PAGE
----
Despite the prodigious power, the handling is surprisingly accessible. Sure, you must pay attention. But for a car effectively designed to be a “customer race car,” it’s not difficult to get down the road.

My main complaint is the transmission. I played around with the drive mode selection, which offers “Strada” (street), “Sport” (you can surely guess) and “Corsa” (race) modes that dial up various settings for suspension, steering, transmission and the like.

In Strada, the transmission tried to shift gently. Instead it just felt vague and sloppy.

Corsa improved the shift quality, but made the ride pretty hard,

I found Sport to be the best setting overall.

The suspension is stiffer than the Aventador SV, but the magnetorheological dampers, which can firm up instantly as needed, keep ride quality within reasonable limits.

You can also raise the nose of the car by about 30 millimetres to ease you over speed bumps or when accessing filling stations. Which you will have to do fairly frequently.

If you forget to lower the car again, it automatically does so when you reach about 35 km/h.

The Aventador SVJ is not a car for the faint of heart.

Or the faint of wallet. It starts at $631,680 and, as equipped with that fabulous violet paint job ($14,200 alone) and various interior and exterior upgrades, goes out the door at $680,380.

But, as the old saying goes, “If you have to ask …”

Chevrolet Corvette Stingray

Supercar Shootout

The 2020 Corvette Stingray is as new as tomorrow.

As noted earlier, it’s the first production midengined Corvette ever, although they have built several concept cars using this configuration.

It is made from a variety of materials, although fibreglass — a part of Corvette from its inception nearly seven decades ago — remains a big part of it.

The engine is perhaps the one significant holdover from the former models, being the 6.2-litre LT2 V8, a fairly major rework of the LT1.

It generates 490 horsepower at 6,450 r.p.m. and 465 lb.-ft. of torque at 5,150 r.p.m. (495 and 470 respectively if you opt for the Z51 “performance package”).

These are significantly below Aventador SVJ’s numbers, yet Chevy gives a zero to 100 km/h time of three seconds, just a couple of ticks behind the Lamborghini. Chances are that gap would widen as the speeds rose, although in our country that’s more-or-less irrelevant, apart from bragging rights.

At this point, no other powertrain options have been announced, but they will certainly come. Bigger engines, more power, possibly turbo and/or hybrid applications, and four-wheel drive are all being considered.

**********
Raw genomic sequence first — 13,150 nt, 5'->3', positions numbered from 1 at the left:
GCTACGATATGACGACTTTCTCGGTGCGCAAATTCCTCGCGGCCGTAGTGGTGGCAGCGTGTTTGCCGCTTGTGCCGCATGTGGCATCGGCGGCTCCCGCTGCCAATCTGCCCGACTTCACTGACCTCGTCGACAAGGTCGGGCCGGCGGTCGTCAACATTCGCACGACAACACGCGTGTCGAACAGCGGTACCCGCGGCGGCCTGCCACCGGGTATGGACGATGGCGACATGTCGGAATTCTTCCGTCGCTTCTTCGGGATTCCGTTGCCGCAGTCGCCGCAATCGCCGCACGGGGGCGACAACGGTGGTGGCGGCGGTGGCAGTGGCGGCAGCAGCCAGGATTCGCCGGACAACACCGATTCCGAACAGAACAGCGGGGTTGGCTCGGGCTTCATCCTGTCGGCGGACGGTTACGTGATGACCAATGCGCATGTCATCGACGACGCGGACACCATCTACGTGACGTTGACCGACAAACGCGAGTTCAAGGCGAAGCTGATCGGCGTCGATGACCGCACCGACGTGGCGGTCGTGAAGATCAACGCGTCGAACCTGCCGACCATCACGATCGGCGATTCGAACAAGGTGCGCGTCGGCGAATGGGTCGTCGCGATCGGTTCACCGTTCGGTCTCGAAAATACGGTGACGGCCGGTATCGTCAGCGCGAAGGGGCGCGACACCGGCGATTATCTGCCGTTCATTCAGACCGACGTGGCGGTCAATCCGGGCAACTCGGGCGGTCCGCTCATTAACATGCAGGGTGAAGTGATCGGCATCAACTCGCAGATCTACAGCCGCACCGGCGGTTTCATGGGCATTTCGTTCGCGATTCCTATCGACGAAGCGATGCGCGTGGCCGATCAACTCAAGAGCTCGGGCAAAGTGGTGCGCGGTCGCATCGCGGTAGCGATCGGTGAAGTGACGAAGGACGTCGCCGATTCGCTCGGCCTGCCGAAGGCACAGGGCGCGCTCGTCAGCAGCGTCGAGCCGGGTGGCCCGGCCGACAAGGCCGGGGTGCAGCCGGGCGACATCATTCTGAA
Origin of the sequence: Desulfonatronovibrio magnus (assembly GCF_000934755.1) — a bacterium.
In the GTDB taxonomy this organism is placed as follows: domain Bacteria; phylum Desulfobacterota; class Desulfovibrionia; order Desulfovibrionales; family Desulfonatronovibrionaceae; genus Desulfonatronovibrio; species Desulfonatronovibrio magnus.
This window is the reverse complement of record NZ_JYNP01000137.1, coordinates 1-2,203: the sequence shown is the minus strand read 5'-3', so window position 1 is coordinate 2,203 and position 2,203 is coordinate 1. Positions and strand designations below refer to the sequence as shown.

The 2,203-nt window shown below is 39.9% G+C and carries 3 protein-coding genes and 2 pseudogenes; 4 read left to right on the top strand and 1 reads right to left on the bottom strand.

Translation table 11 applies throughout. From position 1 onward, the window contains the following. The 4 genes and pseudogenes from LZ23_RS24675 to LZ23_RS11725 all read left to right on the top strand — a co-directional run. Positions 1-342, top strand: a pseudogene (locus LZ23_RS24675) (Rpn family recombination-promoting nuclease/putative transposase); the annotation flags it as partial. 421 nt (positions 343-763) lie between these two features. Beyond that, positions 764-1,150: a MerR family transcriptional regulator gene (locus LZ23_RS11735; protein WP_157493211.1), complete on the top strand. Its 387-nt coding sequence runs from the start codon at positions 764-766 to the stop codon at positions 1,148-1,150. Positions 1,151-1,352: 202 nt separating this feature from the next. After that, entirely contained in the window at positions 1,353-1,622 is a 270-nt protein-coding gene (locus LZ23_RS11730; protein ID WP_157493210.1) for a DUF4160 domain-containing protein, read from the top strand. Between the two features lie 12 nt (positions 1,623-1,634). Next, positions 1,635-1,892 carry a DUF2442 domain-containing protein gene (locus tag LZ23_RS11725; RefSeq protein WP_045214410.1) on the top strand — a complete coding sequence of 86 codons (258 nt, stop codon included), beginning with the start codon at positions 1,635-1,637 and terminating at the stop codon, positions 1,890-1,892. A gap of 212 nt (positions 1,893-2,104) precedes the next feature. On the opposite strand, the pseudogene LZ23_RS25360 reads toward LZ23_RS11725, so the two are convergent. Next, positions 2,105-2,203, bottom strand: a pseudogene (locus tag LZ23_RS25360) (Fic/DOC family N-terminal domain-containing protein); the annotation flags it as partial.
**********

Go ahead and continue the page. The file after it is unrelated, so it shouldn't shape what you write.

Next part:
The V8 we get for now is bolted to a new eight-speed dual-clutch manumatic transmission. No pure manual transmission at this point, and given that most high-end sports cars have all but abandoned them — why buy a supercar that goes slower? — one may never appear.

My two sessions in the new Corvette were all too brief, and were confined to urban roads with a short blast along an Interstate.

But it gave me a good idea of the breadth of performance available in this car.

Like Aventador, Corvette does not have gull-wing doors, so getting in requires a bit of flexibility.

Once inside, you cannot help but be impressed with the layout and the execution.

The instrument cluster surrounds the driver and displays all the relevant information brightly and clearly.

A long row of switches on the centre console takes care of the minor functions, and it must be said that it will be much easier to get used to the Corvette than to the Lamborghini.

Like most midengined cars, you have two storage areas, one in each end. The rear one can actually accommodate two golf bags. Yes, with clubs in them.

The big V8 gives out a purposeful V8 burble as you pull away. Acceleration can be gentle or fierce; it all depends on your right foot.

The transmission shifts seamlessly no matter how hard you work the car.

You can only tell so much about handling on a public street route like this, especially with a Chevy engineer riding shotgun.

But it’s clear this is a potent piece of machinery.

Yet it’s as docile as a kitten if you’re not in the mood for messing around.

The car looks stunning, inside and out.

Its performance, ride and handling are all stunning.

What’s most stunning — ah, you guessed from my opening — is its price.

The new Stingray starts at just $69,998, a shade less than five grand more than the 2019 car.

If there is — if there ever has been — a better bargain in car-dom, I couldn’t imagine what it would be.

Can’t wait for more time in this fabulous car.

Jim Kenzie is a Toronto-based writer and a freelance contributor for the Star.